The foundations for a new kind of economy are being laid, but the “new normal” bears little resemblance to what is being discussed by the “authorised” opinion makers. Debate still rotates around the theories that were tested to destruction in the run-up to the 2008 débâcle. The black hole in public knowledge will lead to serious miscalculations about how to protect savings, and when to purchase the single most important personal asset – residential property.
Savers and investors, for example, are being encouraged to focus on the implications of looming changes to interest rates. Central bankers on both sides of the Atlantic are signalling the prospect of increases in the next few months. In the short term, interest rates are important to consumers and producers. But a far more serious issue is the adjustment that is taking place without discussion by the pundits who shape people’s expectations.
The most important structural change to occur in a century is marked by a huge shift in investor sentiment. Instead of investing in the formation of fixed capital assets (which add value to the wealth of nations), the Big Bucks are going into the purchase of assets that generate rents (to cannibalise the wealth produced by others).
This trend may be observed in the way foreign investors are buying top-end properties in European capitals. House and apartment prices in cities like London and Stockholm are escalating at rates which, through the ripple effect, and driving prices up in outlying areas. In Copenhagen, for example, near-zero interest rates are translated into higher property prices. Apartment prices are up by 25% over the last 12 months. The bonanza for existing property owners is now protracting the depressive effects of the Crash of 2008.
In London, the estate agents Savills forecasts that property in the central districts will increase by 24.4% in the four years to 2018. According to my calculations, that is a modest forecast. I reckon prices of top-end properties will rise much faster in the run-up to the mid-cycle recession in 2019.
But the struggle with unaffordable house prices is the least of the problems now facing European economies. Analysts have not yet cottoned on to the medium- to long-term implications of the new economy. Investment markets have been compromised by the preferences of rent-rich foreign investors like the sovereign wealth funds of the Middle East which need to park their oil rents. They are buying rent-generating assets, or investing in infrastructure projects that will generate a flow of rental income over the next 30 years. Why does this matter? Governments ought to be alarmed, for at least two reasons:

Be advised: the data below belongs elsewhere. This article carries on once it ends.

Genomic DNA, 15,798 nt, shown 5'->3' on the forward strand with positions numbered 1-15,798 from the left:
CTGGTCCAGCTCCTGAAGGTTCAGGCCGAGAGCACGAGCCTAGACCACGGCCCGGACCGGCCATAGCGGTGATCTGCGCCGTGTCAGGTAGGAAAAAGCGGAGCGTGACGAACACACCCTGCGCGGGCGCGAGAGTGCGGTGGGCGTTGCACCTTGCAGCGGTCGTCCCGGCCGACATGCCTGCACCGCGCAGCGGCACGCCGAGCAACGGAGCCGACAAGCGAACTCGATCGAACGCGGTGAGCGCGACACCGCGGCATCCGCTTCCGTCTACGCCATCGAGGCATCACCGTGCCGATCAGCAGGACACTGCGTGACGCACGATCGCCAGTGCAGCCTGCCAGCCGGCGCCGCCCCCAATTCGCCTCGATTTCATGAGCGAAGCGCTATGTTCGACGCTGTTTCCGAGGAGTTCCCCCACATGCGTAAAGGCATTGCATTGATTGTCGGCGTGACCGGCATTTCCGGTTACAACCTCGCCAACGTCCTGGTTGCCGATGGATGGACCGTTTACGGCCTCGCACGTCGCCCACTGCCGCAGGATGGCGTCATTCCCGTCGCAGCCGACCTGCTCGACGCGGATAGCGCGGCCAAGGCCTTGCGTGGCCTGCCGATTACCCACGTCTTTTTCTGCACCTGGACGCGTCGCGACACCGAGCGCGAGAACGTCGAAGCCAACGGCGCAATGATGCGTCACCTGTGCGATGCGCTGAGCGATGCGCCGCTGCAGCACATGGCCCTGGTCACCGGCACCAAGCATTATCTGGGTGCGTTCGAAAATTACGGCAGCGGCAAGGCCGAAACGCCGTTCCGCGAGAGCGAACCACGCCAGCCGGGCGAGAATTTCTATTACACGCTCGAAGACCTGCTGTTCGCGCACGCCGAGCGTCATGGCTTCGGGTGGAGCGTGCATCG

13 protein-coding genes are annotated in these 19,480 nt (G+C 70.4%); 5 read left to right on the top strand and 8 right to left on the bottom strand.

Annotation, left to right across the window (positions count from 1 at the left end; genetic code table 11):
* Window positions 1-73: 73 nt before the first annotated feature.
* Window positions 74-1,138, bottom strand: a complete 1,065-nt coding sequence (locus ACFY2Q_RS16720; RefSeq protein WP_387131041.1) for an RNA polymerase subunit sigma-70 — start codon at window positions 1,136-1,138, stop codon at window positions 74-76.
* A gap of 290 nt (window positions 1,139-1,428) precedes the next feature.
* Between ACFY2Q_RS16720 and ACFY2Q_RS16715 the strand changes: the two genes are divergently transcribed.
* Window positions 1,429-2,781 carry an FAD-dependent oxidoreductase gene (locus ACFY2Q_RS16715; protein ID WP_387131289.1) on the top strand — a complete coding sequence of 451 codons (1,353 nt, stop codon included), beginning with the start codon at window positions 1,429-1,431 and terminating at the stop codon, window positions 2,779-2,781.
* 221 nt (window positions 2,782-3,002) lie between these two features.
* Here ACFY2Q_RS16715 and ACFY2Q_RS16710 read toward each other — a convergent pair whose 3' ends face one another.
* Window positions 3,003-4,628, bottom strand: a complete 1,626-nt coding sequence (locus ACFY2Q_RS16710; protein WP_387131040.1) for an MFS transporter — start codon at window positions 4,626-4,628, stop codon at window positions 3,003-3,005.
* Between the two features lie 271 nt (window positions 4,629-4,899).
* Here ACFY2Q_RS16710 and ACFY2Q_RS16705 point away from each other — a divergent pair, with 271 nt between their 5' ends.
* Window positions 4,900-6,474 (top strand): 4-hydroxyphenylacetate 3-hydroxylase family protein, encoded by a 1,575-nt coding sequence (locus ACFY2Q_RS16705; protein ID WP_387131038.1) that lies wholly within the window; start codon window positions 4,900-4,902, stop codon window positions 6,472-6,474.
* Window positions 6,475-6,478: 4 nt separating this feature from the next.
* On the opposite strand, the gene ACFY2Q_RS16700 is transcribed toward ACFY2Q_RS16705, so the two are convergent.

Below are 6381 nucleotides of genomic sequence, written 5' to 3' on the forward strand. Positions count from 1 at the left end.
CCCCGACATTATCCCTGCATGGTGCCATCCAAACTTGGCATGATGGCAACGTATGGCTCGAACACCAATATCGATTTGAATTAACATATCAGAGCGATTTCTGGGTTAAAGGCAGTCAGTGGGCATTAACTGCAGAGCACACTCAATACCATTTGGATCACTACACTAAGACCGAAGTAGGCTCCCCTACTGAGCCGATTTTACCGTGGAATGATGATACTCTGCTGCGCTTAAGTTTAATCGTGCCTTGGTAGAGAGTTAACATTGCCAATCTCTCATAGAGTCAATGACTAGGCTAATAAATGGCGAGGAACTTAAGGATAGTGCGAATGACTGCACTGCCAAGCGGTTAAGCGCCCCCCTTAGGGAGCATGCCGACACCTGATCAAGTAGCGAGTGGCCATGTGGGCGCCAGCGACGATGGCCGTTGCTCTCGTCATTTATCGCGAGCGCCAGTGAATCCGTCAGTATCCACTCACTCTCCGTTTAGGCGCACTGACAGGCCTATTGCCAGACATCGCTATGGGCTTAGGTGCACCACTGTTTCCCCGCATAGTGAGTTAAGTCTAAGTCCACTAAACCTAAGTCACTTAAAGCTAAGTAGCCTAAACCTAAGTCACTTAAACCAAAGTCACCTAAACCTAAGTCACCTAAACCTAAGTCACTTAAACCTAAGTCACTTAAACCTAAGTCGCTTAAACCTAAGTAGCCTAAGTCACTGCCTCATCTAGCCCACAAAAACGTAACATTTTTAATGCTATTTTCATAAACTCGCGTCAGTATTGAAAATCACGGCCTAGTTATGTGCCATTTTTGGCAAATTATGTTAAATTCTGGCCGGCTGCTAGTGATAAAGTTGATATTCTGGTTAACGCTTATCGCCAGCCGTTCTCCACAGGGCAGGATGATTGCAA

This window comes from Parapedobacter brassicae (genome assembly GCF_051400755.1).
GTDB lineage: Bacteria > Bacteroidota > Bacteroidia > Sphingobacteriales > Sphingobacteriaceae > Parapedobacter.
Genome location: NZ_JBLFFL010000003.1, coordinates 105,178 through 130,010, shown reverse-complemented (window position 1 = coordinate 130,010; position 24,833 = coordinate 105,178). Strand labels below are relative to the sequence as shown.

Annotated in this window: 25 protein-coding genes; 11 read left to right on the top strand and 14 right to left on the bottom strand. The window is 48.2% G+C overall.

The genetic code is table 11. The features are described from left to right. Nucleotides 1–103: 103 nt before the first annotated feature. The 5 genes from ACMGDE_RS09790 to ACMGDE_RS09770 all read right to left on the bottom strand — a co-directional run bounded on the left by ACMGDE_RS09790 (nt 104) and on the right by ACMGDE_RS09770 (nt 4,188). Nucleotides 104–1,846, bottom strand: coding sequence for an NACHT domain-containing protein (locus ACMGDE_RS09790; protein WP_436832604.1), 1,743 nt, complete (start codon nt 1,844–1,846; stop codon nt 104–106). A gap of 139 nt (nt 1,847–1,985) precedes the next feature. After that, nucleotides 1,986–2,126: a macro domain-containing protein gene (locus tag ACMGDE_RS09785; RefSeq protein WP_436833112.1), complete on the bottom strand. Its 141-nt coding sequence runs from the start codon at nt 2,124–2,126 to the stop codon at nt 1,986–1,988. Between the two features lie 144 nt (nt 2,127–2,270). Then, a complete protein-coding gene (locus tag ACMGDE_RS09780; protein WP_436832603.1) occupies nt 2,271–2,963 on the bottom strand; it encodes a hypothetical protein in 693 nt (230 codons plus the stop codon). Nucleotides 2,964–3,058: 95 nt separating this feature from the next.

- As the infrastructure comes on stream, dividends will flow abroad, creating a crisis for balance of payments.
- Rents are the economy’s net – or taxable – income. As the pool of available rents shrinks, governments will find it increasingly difficult to fund public services.
The change in the character of the economy will surface as increasing turbulence in the markets. Austerity policies, far from being temporary strategies to rebalance the economy, will become permanent devices for trying to balance the books. The amplitudes of the swings in market activity will become increasingly violent. Social distress will intensify as housing becomes increasingly unaffordable even to middle-class professionals.
Spain’s labour market is already displaying the characteristics of the new economy. According to official data, one in eight workers (2.28m people) earns the minimum salary or less. The share of workers employed on temporary contracts is alarming: in July, only 6.9% of newly hired workers were hired in permanent positions. The rest were on short-term contracts which paid barely enough to cover living costs.
The Spanish labour profile is replicated across Europe. Greece is too well known a case of accelerated implosion to need documentation. But even Germany is registering a marked increase in poverty among people in employment. The consequence of these trends will be a permanent decline in productivity, which will render Europe ever more vulnerable to Asian and South American competitors in the global markets.
The cultural underpinnings of these trends are analysed in my latest book, As Evil Does. I trace the organising principle of the new economy back to a “killing cult”. On that, more anon.
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